Protests have engulfed Belarus since the dispute election. There have been calls for Alexander Lukashenko to resign. He is referred to as “Europe’s Last Dictator” and has been the only President Belarus has ever known. He has really shaped Belarus is his image. Which begs a serious question: When Lukashenko leaves, either resigning or by death, what happens to Belarus?
To understand the complexity of this question, you have to understand Belarus. Throughout most of history, there never was an entity known as Belarus. Belarus was formed as a result of back and forth conflicts between Russia and Poland. Through the back and forth, a new language and identity emerged; although heavily influenced by Russia, it wasn’t quite Russian. So it was nicknamed White Russia, or at it is in Russia, Byelorussia, or, Belarus.
In the aftermath of the fall of the tsar, Belarus, like so many other regions of the Russian Empire, declared independence. However, the White Ruthenian Republic, as it was called, did not last long, and was quickly conquered by the Red Army. In the Treaty of Riga, which ended the Polish-Soviet War, it was partitioned between Poland and what would eventually become the Soviet Union, who established the Belarussian Soviet Socialist Republic.
This lasted under the signing of the Belovezha Accords, signed between the Soviet Republic states of Russia, Ukraine, and Belarus. This formally dissolved the Soviet Union, made official with the resignation of Mikhail Gorbechav on December 25, 1991. Following this, Belarus had a parliamentary system, with Prime Ministers Stanislau Shushkevich, Vyacheslav Kuznetov, and Myechyslaw Hryb. Follwing this, a new constitution was established in 1994, transforming Belarus into a Presidential system. Alexander Lukashenko won the election, and has been in power ever since.
Lukashenko’s time in office has turned Belarus into a “mini-Russia”, a European version of North Korea, where the Soviet Union never ended. Many industries are nationalized, the hammer and sickle is on state symbols, there is a state police force called the KGB, and the borders are, by and large, sealed shut to the outside world.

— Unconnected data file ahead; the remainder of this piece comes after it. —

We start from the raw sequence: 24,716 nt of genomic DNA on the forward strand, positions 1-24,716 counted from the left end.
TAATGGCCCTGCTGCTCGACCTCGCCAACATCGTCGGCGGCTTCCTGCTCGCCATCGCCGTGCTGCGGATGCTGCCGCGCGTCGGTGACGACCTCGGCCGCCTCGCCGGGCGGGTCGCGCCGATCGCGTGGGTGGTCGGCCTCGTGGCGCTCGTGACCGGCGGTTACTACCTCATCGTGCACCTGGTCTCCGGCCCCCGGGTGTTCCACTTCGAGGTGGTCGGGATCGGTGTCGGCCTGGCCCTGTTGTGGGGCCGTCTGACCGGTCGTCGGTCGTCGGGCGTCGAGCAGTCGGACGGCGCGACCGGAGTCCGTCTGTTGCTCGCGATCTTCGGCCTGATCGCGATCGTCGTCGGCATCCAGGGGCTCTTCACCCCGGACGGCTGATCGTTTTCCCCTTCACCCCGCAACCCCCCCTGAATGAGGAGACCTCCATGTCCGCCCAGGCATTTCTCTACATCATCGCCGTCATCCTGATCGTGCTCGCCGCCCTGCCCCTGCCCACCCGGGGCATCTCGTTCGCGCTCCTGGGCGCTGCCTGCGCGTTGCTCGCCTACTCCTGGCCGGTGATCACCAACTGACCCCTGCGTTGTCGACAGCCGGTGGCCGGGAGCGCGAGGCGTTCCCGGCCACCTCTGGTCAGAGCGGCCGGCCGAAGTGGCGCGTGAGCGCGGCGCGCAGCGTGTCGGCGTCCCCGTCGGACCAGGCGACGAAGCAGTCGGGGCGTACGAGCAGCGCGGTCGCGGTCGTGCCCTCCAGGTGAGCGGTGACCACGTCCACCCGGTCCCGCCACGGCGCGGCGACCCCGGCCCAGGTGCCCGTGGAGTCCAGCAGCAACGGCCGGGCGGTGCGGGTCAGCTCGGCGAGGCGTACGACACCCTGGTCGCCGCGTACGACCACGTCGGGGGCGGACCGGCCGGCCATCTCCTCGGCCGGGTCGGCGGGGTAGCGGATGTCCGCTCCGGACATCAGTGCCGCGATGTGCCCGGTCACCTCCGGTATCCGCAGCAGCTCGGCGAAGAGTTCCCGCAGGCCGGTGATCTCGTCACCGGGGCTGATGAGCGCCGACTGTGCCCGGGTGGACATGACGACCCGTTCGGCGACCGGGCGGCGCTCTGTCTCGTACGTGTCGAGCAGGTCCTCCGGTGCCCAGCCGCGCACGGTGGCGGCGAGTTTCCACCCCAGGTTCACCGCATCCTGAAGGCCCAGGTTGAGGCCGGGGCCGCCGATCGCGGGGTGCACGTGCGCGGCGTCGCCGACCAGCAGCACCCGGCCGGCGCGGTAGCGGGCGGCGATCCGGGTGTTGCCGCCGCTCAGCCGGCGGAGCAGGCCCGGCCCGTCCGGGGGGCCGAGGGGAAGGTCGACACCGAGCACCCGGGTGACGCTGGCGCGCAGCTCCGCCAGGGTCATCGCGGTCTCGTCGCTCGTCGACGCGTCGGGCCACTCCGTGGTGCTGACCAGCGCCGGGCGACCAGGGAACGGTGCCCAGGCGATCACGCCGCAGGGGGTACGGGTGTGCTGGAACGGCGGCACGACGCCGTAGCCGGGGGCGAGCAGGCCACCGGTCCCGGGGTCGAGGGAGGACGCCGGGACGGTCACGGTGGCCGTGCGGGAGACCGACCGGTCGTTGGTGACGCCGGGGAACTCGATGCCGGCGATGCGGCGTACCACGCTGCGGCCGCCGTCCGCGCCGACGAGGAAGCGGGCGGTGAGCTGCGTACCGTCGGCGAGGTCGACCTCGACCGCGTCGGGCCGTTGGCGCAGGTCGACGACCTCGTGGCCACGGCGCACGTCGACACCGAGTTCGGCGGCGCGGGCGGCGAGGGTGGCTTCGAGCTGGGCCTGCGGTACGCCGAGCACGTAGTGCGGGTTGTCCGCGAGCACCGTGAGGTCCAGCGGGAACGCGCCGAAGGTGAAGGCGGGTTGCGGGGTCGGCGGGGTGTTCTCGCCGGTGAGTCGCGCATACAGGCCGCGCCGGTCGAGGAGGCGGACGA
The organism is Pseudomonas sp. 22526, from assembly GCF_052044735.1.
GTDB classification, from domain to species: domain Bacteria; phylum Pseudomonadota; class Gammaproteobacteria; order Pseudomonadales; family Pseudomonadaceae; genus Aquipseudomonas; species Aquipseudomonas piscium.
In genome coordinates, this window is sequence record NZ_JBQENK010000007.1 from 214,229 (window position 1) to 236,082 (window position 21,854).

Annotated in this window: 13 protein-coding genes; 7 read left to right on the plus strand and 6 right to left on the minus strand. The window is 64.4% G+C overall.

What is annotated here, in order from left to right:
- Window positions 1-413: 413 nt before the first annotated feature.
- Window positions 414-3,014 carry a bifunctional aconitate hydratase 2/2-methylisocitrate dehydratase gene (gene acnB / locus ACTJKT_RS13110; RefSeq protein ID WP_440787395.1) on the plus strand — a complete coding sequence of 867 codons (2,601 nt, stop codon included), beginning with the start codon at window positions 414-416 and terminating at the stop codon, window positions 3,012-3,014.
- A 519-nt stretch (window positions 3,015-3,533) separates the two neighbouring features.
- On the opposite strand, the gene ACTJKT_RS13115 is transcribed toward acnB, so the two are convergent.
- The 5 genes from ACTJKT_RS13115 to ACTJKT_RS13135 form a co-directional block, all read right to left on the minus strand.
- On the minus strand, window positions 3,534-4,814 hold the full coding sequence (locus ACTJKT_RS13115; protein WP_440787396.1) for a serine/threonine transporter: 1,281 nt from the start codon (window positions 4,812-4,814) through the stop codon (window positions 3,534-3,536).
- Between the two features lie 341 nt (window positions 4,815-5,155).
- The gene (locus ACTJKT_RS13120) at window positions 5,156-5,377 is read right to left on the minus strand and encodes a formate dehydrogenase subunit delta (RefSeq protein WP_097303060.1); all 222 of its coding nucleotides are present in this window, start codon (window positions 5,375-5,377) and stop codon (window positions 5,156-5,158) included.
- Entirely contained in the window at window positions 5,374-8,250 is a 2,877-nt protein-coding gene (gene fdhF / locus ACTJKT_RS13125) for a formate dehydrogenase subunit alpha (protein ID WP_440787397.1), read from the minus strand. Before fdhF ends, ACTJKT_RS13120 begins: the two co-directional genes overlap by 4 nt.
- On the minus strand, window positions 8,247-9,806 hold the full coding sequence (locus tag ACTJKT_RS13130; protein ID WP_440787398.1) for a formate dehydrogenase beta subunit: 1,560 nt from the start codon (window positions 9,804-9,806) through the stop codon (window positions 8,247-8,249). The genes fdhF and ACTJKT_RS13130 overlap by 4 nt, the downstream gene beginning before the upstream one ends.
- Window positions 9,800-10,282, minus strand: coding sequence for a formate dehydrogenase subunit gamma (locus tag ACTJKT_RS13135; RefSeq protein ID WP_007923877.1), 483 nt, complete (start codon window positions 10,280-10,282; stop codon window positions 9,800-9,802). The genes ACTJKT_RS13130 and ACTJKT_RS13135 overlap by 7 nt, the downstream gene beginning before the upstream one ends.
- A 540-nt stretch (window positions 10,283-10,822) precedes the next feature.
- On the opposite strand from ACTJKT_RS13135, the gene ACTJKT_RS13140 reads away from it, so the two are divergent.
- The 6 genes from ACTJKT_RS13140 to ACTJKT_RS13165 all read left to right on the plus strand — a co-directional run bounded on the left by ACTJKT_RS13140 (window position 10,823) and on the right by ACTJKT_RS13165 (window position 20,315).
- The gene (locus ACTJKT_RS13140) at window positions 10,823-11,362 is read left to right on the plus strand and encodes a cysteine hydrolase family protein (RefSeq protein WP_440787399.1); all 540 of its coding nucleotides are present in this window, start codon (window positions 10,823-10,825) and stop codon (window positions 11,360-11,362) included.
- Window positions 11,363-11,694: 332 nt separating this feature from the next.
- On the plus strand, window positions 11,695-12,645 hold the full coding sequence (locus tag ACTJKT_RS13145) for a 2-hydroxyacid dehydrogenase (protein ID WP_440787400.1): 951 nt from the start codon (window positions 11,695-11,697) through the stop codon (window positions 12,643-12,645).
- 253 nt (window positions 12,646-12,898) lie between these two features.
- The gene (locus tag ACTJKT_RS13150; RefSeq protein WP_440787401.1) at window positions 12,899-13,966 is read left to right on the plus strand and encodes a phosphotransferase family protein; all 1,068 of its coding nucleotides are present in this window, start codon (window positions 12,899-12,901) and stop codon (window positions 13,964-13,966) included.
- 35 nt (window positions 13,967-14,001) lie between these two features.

All the meanwhile, the “mini-Russia” has certainly been put into effect. The Russian language was the official language, instead of the native Belarussian language. Belarus joked that the purpose of Belarus was to be the fortress of which to protect Russia from a NATO invasion (as well as a homosexual invasion) and jokes that Russia will re-annex Belarus are commonplace with both Belarus and Russia, as well as the international community at large.
This, however, began to change following Russia’s decision to place en emargo on milk being sent to Belarus in response to Belarus refusing to recognize Abkhazia and South Ossetia as independent nations following the Russo-Georgian War, in what was dubbed as the “Milk War.” Later, Lukashenko tried to distance himself from Russia; more and more people began to speak the Belarussian language, and, rather than be a fortress for Russia, Belarus was instead place as a buffer between Russia and the West; a shift to seeing both as a potential threat. But make no mistake, Belarus was still a Russian ally, with Lukashenko turning to Putin more than any other world leader.
In spite of this, rather than define the Belarusian identity through the Belarusian language, Belarusian customs, Belarusian music, etc., the Belarusian identity was centered around an Alexander Lukashenko personality cult. Lukashenko is Belarus and Belarus is Lukashenko, or, an incredibly less barbaric version of the Congo Free State.
This, of course, brings about the central question of this article: What happens to Belarus once Lukashenko is gone? Will Belarus cease to exist?
Belarus will certainly not be the same once Lukashenko is no longer in power. But Belarus will not cease to exist. It will continue. And become less Russian and more Belarussian in the process.